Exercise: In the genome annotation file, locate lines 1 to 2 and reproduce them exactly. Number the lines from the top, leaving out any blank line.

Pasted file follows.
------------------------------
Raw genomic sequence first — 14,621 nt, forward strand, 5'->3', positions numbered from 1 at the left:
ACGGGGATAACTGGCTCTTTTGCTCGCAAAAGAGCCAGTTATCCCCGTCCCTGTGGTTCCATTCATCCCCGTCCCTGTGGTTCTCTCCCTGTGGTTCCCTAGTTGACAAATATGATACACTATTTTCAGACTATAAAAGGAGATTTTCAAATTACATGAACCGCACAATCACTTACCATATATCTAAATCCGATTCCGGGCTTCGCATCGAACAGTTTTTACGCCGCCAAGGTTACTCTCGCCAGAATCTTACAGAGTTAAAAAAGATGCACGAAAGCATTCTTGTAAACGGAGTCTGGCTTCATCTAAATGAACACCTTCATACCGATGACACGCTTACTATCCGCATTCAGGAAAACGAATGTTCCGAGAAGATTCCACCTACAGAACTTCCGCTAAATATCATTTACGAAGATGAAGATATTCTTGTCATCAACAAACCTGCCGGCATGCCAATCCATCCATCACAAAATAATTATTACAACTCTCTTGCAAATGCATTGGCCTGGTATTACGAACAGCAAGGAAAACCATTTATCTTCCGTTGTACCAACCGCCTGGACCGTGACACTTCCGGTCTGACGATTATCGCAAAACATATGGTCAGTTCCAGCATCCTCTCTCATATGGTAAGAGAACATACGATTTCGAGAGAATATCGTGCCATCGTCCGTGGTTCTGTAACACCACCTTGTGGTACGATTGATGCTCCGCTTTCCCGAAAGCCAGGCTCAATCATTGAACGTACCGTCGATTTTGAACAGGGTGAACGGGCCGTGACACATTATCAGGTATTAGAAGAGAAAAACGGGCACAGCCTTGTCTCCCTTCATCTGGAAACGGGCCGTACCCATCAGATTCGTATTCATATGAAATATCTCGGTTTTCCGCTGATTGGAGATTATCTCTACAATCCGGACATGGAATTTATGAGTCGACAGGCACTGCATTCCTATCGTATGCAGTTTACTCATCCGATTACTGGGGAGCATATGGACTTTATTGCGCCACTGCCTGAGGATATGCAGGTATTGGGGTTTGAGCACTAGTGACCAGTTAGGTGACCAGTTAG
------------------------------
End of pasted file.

Raw genomic sequence first — 14,621 nt, forward strand, 5'->3', positions numbered from 1 at the left:
ACGGGGATAACTGGCTCTTTTGCTCGCAAAAGAGCCAGTTATCCCCGTCCCTGTGGTTCCATTCATCCCCGTCCCTGTGGTTCTCTCCCTGTGGTTCCCTAGTTGACAAATATGATACACTATTTTCAGACTATAAAAGGAGATTTTCAAATTACATGAACCGCACAATCACTTACCATATATCTAAATCCGATTCCGGGCTTCGCATCGAACAGTTTTTACGCCGCCAAGGTTACTCTCGCCAGAATCTTACAGAGTTAAAAAAGATGCACGAAAGCATTCTTGTAAACGGAGTCTGGCTTCATCTAAATGAACACCTTCATACCGATGACACGCTTACTATCCGCATTCAGGAAAACGAATGTTCCGAGAAGATTCCACCTACAGAACTTCCGCTAAATATCATTTACGAAGATGAAGATATTCTTGTCATCAACAAACCTGCCGGCATGCCAATCCATCCATCACAAAATAATTATTACAACTCTCTTGCAAATGCATTGGCCTGGTATTACGAACAGCAAGGAAAACCATTTATCTTCCGTTGTACCAACCGCCTGGACCGTGACACTTCCGGTCTGACGATTATCGCAAAACATATGGTCAGTTCCAGCATCCTCTCTCATATGGTAAGAGAACATACGATTTCGAGAGAATATCGTGCCATCGTCCGTGGTTCTGTAACACCACCTTGTGGTACGATTGATGCTCCGCTTTCCCGAAAGCCAGGCTCAATCATTGAACGTACCGTCGATTTTGAACAGGGTGAACGGGCCGTGACACATTATCAGGTATTAGAAGAGAAAAACGGGCACAGCCTTGTCTCCCTTCATCTGGAAACGGGCCGTACCCATCAGATTCGTATTCATATGAAATATCTCGGTTTTCCGCTGATTGGAGATTATCTCTACAATCCGGACATGGAATTTATGAGTCGACAGGCACTGCATTCCTATCGTATGCAGTTTACTCATCCGATTACTGGGGAGCATATGGACTTTATTGCGCCACTGCCTGAGGATATGCAGGTATTGGGGTTTGAGCACTAGTGACCAGTTAGGTGACCAGTTAG